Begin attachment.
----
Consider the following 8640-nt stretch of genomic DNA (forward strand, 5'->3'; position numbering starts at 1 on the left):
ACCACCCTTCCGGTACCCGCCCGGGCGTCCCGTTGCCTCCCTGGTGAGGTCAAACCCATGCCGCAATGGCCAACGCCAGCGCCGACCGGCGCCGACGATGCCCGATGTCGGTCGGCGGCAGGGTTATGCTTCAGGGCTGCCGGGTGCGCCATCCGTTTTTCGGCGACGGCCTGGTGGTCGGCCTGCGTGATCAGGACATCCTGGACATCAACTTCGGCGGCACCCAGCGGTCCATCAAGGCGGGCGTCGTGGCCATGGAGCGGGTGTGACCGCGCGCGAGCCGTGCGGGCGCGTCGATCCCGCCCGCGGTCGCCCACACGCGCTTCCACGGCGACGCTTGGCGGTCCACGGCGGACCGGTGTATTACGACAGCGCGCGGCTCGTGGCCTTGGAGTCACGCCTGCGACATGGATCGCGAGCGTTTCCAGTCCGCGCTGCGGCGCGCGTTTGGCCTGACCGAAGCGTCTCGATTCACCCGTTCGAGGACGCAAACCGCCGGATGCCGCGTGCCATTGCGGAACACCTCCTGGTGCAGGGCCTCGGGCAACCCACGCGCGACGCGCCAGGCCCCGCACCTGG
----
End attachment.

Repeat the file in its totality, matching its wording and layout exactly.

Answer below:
Consider the following 8640-nt stretch of genomic DNA (forward strand, 5'->3'; position numbering starts at 1 on the left):
ACCACCCTTCCGGTACCCGCCCGGGCGTCCCGTTGCCTCCCTGGTGAGGTCAAACCCATGCCGCAATGGCCAACGCCAGCGCCGACCGGCGCCGACGATGCCCGATGTCGGTCGGCGGCAGGGTTATGCTTCAGGGCTGCCGGGTGCGCCATCCGTTTTTCGGCGACGGCCTGGTGGTCGGCCTGCGTGATCAGGACATCCTGGACATCAACTTCGGCGGCACCCAGCGGTCCATCAAGGCGGGCGTCGTGGCCATGGAGCGGGTGTGACCGCGCGCGAGCCGTGCGGGCGCGTCGATCCCGCCCGCGGTCGCCCACACGCGCTTCCACGGCGACGCTTGGCGGTCCACGGCGGACCGGTGTATTACGACAGCGCGCGGCTCGTGGCCTTGGAGTCACGCCTGCGACATGGATCGCGAGCGTTTCCAGTCCGCGCTGCGGCGCGCGTTTGGCCTGACCGAAGCGTCTCGATTCACCCGTTCGAGGACGCAAACCGCCGGATGCCGCGTGCCATTGCGGAACACCTCCTGGTGCAGGGCCTCGGGCAACCCACGCGCGACGCGCCAGGCCCCGCACCTGG